Forget the Fed, it is time to watch China. As the world’s largest developing market, China’s economy matters, and like it or not, the US and Chinese economies are now permanently tethered. A weak China, not a strong China, is a threat to the continuation of the US recovery, and hope for emerging markets. Conversely, China cannot thrive unless the US economy is healthy. This new world means the end of true sovereignty for economic policymakers.
“... if China takes a turn for the worse, all bets are off.” Robin Wigglesworth
A telling sign: ahead of the Fed rate hike on December 16th, the People’s Bank of China announced that China would be pegging to a basket of currencies, not just the US dollar, in order to mitigate expected pressure on the yuan. Another example of crosscurrents: many believe that one reason that the Fed hesitated to raise rates earlier was because of this summer’s extreme turbulence in China’s stock market.
Buffeted by a global economic slowdown, and over investment in troubled industries such as coal and steel, China is facing tremendous headwinds. Layoffs and pollution alerts are becoming commonplace, and there is a sense that the country’s policymakers have failed to provide a grand vision for China’s future. Premier Li Keqiang in particular, a Peking University economics student whose brief is the economy, is not receiving high marks. Privatization seems to have slowed and reversed, and now large unprofitable SOE’s are being merged instead of eliminated. In this regard Li is straying from the theories of his famed doctoral thesis advisor, Li Yining, the father of the Chinese stock market and an early (and sometimes persecuted) voice for privatization.
A key internal debate revolves around land sales and hukou for migrant workers. New economic programs appear to favor the sale of rural land by farmers in re-turn for ghost town apartments and subsidies which will solve short term problems, but could perhaps create an unsustainable future when the former farmers run out of money and have nowhere to go. The impetus is not just social engineering-land sales are favored by overextended local governments in order to collateralize their previous borrowings.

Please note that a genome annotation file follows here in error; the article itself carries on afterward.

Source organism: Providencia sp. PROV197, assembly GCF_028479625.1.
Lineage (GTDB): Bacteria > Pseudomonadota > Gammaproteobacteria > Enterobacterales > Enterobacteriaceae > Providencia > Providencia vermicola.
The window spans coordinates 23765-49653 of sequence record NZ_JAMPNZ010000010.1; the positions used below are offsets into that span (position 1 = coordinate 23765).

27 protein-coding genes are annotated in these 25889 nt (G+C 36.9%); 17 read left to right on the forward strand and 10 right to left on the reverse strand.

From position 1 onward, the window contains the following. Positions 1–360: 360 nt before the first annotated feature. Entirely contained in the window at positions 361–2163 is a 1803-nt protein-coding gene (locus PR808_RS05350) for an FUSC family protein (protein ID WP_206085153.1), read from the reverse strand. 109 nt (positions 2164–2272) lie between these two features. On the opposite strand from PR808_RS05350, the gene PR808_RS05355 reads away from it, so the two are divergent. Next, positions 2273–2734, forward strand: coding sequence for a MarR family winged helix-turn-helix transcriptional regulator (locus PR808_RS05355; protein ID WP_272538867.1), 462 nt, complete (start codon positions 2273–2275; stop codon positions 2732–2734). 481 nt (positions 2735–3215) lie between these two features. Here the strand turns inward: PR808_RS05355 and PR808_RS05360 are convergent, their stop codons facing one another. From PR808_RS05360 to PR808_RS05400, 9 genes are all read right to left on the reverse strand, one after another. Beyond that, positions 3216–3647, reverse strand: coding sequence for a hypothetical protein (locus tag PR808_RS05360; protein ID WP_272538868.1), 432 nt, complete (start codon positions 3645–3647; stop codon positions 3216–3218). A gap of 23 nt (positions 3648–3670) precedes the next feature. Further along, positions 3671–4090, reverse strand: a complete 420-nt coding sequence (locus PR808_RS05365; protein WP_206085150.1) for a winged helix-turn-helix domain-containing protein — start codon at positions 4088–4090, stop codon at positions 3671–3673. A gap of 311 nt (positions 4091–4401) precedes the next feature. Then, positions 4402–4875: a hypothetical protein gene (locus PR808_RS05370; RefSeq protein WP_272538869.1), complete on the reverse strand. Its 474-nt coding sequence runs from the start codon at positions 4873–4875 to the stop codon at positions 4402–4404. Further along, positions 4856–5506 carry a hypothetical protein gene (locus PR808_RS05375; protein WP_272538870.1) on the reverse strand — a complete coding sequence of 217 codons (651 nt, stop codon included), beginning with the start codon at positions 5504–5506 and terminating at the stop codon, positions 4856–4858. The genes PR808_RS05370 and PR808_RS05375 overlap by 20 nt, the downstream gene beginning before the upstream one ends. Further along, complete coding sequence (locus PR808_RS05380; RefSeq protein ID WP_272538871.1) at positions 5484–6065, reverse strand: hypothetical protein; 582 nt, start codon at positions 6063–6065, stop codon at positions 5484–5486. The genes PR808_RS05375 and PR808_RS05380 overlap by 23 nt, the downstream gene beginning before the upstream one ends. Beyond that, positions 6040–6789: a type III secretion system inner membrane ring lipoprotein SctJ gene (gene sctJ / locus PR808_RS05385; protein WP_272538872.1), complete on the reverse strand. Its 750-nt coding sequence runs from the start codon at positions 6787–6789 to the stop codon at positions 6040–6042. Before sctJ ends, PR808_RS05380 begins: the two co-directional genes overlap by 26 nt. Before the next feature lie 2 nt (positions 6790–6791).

Many have concluded that President Xi Jinping’s long-running anti-corruption campaign has begun the impact the real economy. Policymakers, and young private entrepreneurs (although publically encouraged to start new businesses) are discouraged and confused by a lack of predictability in terms of laws and regulations. It remains a complicated process to begin a business in China, the usual source of new employment in any economy. Actual support in terms of capital and resources is lackluster.
All of these issues notwithstanding, it is important to keep the slowdown in China’s GDP in perspective. As Danny Quah at Brookings explains, “China in 2015 is a very different economy from even just 10 years ago. It has changed far more than the world at large has in this time…quantifying the changes that have taken place in the global economy, a 7 percent growth rate for China today means something even more positive than did a 12 percent growth rate 10 years ago.” The base is just so much larger.
This coming March, the National People’s Congress will announce the GDP target, which is likely to be lower.
As Chen Zhiwu writes in Foreign Affairs:
Since Chinese law forbids local governments from borrowing directly, most trans-ferred land titles to LGFVs (local government financial vehicles), which could take out loans freely. These bodies have been so successful at circumventing Beijing’s prohibitions against local government borrowing—on paper, they look just like other SOEs—that nobody, not even the Ministry of Finance, knows how much local governments owe. This ambiguity has made it impossible to estimate China’s true government debt, although guesses range anywhere from $5 trillion to $7 trillion.